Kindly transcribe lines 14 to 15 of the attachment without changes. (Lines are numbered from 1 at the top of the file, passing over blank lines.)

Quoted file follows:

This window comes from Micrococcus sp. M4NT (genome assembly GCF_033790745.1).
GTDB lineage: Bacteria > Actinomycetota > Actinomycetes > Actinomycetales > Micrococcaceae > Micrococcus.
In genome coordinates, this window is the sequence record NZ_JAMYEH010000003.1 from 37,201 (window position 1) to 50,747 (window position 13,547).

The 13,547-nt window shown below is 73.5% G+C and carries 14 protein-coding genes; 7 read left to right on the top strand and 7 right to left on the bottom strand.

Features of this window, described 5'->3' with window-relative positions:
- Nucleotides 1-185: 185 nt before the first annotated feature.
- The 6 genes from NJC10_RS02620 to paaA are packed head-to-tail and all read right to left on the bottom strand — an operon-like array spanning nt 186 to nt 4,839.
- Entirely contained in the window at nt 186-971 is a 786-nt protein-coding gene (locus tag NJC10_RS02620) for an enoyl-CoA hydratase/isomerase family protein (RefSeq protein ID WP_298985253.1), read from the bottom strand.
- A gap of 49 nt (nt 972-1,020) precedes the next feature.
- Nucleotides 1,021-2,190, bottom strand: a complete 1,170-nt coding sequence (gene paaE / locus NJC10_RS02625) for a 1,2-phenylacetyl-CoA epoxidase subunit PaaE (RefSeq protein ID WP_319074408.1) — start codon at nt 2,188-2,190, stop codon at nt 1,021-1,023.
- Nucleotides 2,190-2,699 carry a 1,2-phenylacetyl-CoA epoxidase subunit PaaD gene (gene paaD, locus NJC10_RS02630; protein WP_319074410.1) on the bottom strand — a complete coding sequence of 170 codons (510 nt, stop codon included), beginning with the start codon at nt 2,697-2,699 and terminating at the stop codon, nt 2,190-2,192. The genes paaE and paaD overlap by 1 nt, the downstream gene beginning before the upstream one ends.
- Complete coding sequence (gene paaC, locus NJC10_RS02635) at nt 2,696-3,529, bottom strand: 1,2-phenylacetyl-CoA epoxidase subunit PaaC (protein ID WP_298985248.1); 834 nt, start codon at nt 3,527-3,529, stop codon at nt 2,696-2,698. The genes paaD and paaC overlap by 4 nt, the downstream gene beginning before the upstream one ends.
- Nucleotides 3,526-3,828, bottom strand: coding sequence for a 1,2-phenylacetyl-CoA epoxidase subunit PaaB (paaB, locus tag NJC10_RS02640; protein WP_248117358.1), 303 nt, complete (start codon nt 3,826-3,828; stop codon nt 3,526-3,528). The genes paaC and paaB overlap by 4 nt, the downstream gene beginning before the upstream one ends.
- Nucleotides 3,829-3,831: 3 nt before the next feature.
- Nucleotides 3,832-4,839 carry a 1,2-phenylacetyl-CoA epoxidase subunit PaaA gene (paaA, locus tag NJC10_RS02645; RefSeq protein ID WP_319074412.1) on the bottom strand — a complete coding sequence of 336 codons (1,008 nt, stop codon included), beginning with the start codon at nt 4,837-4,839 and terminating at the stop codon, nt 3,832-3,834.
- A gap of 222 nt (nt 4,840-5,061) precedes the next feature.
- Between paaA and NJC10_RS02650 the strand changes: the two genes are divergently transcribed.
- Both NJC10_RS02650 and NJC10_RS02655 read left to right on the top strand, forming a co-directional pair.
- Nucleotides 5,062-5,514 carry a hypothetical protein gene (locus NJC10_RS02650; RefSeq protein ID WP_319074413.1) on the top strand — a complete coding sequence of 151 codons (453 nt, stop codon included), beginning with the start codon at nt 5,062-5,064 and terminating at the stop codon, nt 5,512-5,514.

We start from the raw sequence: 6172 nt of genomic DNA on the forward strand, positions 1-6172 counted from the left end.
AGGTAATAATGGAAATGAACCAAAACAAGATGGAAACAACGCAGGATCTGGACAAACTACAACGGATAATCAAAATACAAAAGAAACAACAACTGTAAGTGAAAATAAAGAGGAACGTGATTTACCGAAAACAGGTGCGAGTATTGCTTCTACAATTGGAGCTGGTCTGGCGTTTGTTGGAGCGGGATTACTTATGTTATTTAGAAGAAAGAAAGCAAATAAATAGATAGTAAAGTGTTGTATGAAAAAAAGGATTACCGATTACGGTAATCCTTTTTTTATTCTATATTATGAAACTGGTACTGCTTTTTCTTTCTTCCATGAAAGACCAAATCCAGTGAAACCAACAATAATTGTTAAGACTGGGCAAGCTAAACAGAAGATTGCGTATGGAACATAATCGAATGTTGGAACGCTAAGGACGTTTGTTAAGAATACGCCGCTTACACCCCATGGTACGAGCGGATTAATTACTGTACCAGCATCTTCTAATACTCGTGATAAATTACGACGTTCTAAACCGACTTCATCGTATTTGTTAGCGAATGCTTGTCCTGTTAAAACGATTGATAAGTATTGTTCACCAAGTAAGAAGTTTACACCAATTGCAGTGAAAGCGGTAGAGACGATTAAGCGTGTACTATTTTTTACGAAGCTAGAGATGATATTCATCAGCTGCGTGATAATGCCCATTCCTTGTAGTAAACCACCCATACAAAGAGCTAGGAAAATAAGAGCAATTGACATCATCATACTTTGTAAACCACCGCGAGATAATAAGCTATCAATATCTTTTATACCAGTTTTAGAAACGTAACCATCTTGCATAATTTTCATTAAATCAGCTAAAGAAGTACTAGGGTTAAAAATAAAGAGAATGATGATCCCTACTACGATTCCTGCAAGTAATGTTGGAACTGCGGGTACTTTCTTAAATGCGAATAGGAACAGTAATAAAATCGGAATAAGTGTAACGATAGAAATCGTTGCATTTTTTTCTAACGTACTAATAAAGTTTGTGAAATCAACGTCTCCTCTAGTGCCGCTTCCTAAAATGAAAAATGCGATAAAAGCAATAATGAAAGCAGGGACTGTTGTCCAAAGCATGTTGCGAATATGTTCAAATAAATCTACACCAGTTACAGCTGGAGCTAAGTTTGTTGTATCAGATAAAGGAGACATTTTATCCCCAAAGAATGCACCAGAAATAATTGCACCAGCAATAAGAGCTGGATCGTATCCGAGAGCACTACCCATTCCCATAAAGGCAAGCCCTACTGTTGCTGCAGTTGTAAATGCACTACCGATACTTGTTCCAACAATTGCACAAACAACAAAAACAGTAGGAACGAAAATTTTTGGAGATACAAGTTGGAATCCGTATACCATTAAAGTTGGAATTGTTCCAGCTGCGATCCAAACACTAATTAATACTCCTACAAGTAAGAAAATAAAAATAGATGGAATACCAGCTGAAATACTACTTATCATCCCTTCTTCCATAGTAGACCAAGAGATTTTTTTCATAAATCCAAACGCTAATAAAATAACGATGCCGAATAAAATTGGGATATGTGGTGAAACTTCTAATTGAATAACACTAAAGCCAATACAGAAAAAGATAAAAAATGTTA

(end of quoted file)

- Nucleotides 3,829-3,831: 3 nt before the next feature.
- Nucleotides 3,832-4,839 carry a 1,2-phenylacetyl-CoA epoxidase subunit PaaA gene (paaA, locus tag NJC10_RS02645; RefSeq protein ID WP_319074412.1) on the bottom strand — a complete coding sequence of 336 codons (1,008 nt, stop codon included), beginning with the start codon at nt 4,837-4,839 and terminating at the stop codon, nt 3,832-3,834.